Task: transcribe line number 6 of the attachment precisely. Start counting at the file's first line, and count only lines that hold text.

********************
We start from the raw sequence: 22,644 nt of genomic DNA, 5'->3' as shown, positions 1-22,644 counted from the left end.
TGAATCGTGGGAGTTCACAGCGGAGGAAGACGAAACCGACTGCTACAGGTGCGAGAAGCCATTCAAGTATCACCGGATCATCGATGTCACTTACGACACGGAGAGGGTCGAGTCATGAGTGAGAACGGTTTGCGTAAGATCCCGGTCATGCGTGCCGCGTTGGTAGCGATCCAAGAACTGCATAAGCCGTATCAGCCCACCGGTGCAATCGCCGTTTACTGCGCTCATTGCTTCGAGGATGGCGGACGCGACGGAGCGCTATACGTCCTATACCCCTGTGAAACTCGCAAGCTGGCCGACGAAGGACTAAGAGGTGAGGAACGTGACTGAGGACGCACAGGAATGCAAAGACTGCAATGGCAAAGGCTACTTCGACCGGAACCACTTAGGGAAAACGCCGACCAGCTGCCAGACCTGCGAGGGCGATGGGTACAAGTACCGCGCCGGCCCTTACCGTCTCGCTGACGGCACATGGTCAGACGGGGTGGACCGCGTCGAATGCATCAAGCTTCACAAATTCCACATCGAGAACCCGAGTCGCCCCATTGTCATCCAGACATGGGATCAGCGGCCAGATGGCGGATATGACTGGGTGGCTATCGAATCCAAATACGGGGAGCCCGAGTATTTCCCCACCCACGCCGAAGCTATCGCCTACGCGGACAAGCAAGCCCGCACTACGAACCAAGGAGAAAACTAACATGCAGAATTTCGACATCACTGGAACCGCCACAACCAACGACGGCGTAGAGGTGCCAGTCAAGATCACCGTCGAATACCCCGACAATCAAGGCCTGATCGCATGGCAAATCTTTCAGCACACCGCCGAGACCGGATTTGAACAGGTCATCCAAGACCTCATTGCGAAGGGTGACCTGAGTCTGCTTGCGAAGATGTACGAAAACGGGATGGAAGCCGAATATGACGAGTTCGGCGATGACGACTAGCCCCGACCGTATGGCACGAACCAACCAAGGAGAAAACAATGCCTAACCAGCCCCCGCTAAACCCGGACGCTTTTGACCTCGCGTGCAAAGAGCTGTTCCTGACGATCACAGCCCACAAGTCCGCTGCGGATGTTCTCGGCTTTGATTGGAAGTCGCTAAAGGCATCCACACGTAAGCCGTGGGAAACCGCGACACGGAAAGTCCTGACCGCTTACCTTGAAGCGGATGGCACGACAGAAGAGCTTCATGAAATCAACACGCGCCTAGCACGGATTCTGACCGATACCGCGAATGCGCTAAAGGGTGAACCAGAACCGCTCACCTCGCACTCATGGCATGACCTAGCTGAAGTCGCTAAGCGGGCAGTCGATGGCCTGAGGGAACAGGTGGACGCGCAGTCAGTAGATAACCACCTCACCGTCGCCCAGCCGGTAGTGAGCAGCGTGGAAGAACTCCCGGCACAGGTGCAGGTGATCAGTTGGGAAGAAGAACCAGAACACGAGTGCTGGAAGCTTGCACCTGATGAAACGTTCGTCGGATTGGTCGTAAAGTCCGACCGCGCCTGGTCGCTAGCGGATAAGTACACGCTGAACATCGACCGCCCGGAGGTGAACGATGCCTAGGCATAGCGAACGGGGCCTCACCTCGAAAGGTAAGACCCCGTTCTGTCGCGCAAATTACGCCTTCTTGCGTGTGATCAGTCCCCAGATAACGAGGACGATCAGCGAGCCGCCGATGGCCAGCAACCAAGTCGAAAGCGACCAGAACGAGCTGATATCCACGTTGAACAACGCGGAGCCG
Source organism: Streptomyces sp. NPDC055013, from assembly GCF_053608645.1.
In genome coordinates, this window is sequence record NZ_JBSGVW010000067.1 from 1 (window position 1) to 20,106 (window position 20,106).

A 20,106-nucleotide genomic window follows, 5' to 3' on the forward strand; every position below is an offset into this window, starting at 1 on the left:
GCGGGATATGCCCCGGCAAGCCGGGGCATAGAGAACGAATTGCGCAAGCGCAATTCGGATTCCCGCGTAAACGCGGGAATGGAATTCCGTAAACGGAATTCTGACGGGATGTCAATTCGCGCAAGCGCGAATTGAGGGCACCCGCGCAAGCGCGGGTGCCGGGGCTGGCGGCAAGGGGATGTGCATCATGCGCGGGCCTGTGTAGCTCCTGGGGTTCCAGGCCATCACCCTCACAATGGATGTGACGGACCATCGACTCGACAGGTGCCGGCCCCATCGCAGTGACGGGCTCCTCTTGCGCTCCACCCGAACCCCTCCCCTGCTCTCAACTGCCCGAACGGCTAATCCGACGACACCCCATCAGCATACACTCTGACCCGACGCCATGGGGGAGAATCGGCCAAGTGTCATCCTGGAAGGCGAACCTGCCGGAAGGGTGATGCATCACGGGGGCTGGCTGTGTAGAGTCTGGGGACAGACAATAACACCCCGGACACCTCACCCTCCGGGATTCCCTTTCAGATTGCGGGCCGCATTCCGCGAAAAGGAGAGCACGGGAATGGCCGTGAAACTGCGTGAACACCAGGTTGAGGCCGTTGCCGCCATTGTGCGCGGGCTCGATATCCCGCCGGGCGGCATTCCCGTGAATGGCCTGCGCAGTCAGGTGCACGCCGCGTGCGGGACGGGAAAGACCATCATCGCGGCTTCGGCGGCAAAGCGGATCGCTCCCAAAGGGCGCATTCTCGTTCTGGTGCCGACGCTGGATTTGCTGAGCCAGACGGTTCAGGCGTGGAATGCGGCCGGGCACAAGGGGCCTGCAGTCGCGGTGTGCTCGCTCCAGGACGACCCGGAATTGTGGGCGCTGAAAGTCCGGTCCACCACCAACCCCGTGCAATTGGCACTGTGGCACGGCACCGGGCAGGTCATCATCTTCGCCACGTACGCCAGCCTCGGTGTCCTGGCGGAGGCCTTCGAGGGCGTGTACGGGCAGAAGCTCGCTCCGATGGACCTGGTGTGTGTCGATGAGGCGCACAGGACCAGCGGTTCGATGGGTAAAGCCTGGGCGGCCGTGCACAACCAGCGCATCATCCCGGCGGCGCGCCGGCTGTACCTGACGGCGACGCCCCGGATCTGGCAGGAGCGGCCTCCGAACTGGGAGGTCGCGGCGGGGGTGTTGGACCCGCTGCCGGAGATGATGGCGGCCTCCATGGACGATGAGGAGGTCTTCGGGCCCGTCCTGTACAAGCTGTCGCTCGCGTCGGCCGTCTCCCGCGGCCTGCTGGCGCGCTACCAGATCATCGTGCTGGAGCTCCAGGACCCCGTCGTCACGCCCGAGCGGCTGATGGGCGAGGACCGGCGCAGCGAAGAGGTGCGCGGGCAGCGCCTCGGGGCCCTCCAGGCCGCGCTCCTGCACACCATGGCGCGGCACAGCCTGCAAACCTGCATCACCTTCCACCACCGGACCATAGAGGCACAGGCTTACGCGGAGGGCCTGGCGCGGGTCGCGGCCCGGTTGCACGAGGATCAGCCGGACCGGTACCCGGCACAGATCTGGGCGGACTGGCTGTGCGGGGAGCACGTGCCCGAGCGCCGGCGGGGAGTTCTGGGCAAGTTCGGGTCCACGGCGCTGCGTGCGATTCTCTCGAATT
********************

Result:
GCGGGATATGCCCCGGCAAGCCGGGGCATAGAGAACGAATTGCGCAAGCGCAATTCGGATTCCCGCGTAAACGCGGGAATGGAATTCCGTAAACGGAATTCTGACGGGATGTCAATTCGCGCAAGCGCGAATTGAGGGCACCCGCGCAAGCGCGGGTGCCGGGGCTGGCGGCAAGGGGATGTGCATCATGCGCGGGCCTGTGTAGCTCCTGGGGTTCCAGGCCATCACCCTCACAATGGATGTGACGGACCATCGACTCGACAGGTGCCGGCCCCATCGCAGTGACGGGCTCCTCTTGCGCTCCACCCGAACCCCTCCCCTGCTCTCAACTGCCCGAACGGCTAATCCGACGACACCCCATCAGCATACACTCTGACCCGACGCCATGGGGGAGAATCGGCCAAGTGTCATCCTGGAAGGCGAACCTGCCGGAAGGGTGATGCATCACGGGGGCTGGCTGTGTAGAGTCTGGGGACAGACAATAACACCCCGGACACCTCACCCTCCGGGATTCCCTTTCAGATTGCGGGCCGCATTCCGCGAAAAGGAGAGCACGGGAATGGCCGTGAAACTGCGTGAACACCAGGTTGAGGCCGTTGCCGCCATTGTGCGCGGGCTCGATATCCCGCCGGGCGGCATTCCCGTGAATGGCCTGCGCAGTCAGGTGCACGCCGCGTGCGGGACGGGAAAGACCATCATCGCGGCTTCGGCGGCAAAGCGGATCGCTCCCAAAGGGCGCATTCTCGTTCTGGTGCCGACGCTGGATTTGCTGAGCCAGACGGTTCAGGCGTGGAATGCGGCCGGGCACAAGGGGCCTGCAGTCGCGGTGTGCTCGCTCCAGGACGACCCGGAATTGTGGGCGCTGAAAGTCCGGTCCACCACCAACCCCGTGCAATTGGCACTGTGGCACGGCACCGGGCAGGTCATCATCTTCGCCACGTACGCCAGCCTCGGTGTCCTGGCGGAGGCCTTCGAGGGCGTGTACGGGCAGAAGCTCGCTCCGATGGACCTGGTGTGTGTCGATGAGGCGCACAGGACCAGCGGTTCGATGGGTAAAGCCTGGGCGGCCGTGCACAACCAGCGCATCATCCCGGCGGCGCGCCGGCTGTACCTGACGGCGACGCCCCGGATCTGGCAGGAGCGGCCTCCGAACTGGGAGGTCGCGGCGGGGGTGTTGGACCCGCTGCCGGAGATGATGGCGGCCTCCATGGACGATGAGGAGGTCTTCGGGCCCGTCCTGTACAAGCTGTCGCTCGCGTCGGCCGTCTCCCGCGGCCTGCTGGCGCGCTACCAGATCATCGTGCTGGAGCTCCAGGACCCCGTCGTCACGCCCGAGCGGCTGATGGGCGAGGACCGGCGCAGCGAAGAGGTGCGCGGGCAGCGCCTCGGGGCCCTCCAGGCCGCGCTCCTGCACACCATGGCGCGGCACAGCCTGCAAACCTGCATCACCTTCCACCACCGGACCATAGAGGCACAGGCTTACGCGGAGGGCCTGGCGCGGGTCGCGGCCCGGTTGCACGAGGATCAGCCGGACCGGTACCCGGCACAGATCTGGGCGGACTGGCTGTGCGGGGAGCACGTGCCCGAGCGCCGGCGGGGAGTTCTGGGCAAGTTCGGGTCCACGGCGCTGCGTGCGATTCTCTCGAATT